It all started after Tamica Banks stumbled upon a Jamaican earring artist in Atlanta. The earrings were bursting with bright colors and beautiful patterns, and Banks felt drawn to the art. Her admiration for the Jamaican jewelry sparked an idea for an Africa-inspired artistic business of her own.

In 2017, Banks founded SoulSistah3.0making and selling handpainted earrings, authentic earrings from Ghana and woodburn earrings. Newer to her brand are natural skin and hair care products and t-shirts. Her business is centered around community, culture and sisterhood, as well as promoting literacy to at-risk youth within the Birmingham community.  

“I wanted to start a business to inspire young girls of African descent to see beauty in themselves, their culture and mother country: Africa through sisterhood,” Banks said.  

For Banksgiving back to the community where she grew up has always been a top priorityThe Woodlawn community holds a special place in her heart because it’s where she worked her first job at McDonald’s on 1st Avenue North and attended Kennedy Middle School and Woodlawn High School. 

“You will always see green and gold earrings in my collections,” Banks said. “When I am in the community, I am always at home and love seeing old classmates, which brings back special memories.” 

Banks spent 2020 growing her business, creating new products and utilizing digital platforms like Etsy, Facebook, Instagram and her new website to reach her customers.

  Follow @SoulSistah3.0 on FacebookTikTok and Instagram—and visit her shop on Etsy!


In January 2021, Banks started working with REV’s Client Relations Manager Robert Emerick to strengthen the foundation for that growth. They’ve worked together to better organize her business finances, from creating an accounting system to hiring a tax accountant; developing a plan for an optimized vending booth; and using her resources to build website and business accounts. Through oneonone coaching with REV, Banks has created a solid business plan that will allow her to continue building her brand and growing her business.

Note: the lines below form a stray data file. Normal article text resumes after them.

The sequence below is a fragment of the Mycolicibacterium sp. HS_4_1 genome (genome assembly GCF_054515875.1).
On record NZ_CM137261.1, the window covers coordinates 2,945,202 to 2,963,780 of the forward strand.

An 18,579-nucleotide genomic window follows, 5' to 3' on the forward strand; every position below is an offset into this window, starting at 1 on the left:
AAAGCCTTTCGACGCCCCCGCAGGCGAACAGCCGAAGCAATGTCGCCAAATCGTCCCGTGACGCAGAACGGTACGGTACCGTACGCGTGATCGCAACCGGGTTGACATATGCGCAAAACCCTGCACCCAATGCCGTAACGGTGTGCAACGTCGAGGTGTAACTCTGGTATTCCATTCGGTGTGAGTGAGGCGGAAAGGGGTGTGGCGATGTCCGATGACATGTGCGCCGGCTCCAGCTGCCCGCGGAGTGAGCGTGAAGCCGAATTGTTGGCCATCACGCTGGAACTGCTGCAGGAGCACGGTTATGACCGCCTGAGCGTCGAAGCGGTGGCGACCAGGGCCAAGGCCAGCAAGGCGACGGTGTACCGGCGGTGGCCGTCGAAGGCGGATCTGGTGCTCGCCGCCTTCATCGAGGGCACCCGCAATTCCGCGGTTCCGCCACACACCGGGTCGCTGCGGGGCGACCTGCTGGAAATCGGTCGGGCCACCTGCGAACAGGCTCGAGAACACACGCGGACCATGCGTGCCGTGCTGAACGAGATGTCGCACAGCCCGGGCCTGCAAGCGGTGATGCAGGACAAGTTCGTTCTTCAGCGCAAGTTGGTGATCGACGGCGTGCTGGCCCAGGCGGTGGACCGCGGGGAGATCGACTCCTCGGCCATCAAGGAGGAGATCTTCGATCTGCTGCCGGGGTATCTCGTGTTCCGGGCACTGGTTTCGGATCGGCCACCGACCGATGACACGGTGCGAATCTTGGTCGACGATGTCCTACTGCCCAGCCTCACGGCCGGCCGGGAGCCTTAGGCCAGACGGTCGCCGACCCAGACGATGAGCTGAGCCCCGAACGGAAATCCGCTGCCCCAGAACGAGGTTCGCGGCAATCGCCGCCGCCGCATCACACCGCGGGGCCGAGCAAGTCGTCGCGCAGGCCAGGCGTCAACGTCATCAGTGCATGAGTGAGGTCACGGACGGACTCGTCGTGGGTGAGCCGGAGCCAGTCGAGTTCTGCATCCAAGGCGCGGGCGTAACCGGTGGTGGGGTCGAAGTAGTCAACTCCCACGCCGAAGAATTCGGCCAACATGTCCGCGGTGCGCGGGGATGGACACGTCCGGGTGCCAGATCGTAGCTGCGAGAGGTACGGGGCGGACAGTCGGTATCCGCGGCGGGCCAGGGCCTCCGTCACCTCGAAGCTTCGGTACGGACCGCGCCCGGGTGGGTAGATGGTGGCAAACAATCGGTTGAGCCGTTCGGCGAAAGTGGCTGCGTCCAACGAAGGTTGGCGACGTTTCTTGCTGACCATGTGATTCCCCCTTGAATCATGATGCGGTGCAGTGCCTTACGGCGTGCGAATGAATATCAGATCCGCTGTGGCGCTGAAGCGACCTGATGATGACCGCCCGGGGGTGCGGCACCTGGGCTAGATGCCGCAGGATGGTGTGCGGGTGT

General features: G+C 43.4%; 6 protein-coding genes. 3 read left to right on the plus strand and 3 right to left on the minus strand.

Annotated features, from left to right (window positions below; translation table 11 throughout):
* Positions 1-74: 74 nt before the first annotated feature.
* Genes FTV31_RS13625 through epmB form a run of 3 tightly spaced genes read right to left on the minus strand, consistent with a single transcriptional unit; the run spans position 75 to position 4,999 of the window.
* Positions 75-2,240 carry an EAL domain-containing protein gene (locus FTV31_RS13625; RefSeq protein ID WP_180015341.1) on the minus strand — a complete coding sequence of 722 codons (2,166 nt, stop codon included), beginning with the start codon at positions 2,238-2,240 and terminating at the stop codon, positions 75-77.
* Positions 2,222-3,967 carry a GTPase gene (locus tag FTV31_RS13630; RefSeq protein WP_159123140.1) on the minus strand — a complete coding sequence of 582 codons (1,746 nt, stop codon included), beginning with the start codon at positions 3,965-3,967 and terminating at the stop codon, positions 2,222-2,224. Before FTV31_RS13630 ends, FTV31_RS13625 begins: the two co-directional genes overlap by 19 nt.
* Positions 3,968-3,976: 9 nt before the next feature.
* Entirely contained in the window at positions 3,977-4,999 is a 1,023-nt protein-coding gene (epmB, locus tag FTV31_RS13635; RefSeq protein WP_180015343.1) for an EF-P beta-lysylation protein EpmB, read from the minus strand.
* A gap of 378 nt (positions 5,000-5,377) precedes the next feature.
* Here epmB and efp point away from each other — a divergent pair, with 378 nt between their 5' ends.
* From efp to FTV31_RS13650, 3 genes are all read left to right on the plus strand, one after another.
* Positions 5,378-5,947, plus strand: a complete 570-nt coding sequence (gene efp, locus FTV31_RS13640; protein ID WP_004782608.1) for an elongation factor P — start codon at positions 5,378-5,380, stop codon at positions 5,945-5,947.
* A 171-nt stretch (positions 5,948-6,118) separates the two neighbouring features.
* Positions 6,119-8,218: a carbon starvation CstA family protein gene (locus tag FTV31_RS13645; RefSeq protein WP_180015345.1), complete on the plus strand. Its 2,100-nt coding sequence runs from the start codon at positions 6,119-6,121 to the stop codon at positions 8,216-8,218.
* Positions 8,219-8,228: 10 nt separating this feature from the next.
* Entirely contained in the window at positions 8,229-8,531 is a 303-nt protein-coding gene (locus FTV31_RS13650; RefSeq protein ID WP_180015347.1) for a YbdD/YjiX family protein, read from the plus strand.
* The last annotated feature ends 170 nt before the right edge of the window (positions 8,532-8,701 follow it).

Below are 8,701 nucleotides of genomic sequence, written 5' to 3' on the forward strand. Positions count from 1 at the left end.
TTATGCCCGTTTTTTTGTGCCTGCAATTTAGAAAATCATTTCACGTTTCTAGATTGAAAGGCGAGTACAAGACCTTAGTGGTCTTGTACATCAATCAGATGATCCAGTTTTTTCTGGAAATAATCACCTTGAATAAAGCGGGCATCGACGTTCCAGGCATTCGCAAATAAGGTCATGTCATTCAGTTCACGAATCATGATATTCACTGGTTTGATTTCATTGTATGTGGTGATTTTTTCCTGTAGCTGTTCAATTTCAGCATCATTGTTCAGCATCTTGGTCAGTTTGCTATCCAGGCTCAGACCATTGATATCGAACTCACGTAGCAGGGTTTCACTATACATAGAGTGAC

SoulSistah3.0 participated as a first-time vendor at the October 2020 Woodlawn Street Marketwhich, while significantly scaled back because of COVID, was enough to convince Banks that the market is a valuable opportunity for building and growing her business. She’ll be back on 55th Place for the April 2021 Woodlawn Street Market. 

“Being able to meet my customers, their friends, and family while vending is my favorite part about being an entrepreneur in Birmingham,” said Banks. “It’s a wonderful feeling knowing who is wearing your product and knowing a piece of you is in someone’s home!” 

Feedback gained through her Woodlawn Street Market experience has led her to diversify SoulSistah3.0’s products. Speaking with customers face-to-face, Banks realized her customer base was more diverse than she thought. Now, she is adding bracelets, necklaces, a men’s jewelry line, and hand-painted African art imported from Ghana to both her street market and virtual platforms. Banks has also added t-shirts promoting reading and awareness of the school-to-prison pipeline, as well as natural skin and hair product lines for all skin and hair types.  

“Woodlawn Street Market has given me the opportunity to make customers from all ethnic backgrounds and diversify my brand,” Banks said. “Now I’m creating products for all women, which has opened doors to other community marketsincreased my sales, and has grown my brand.” 


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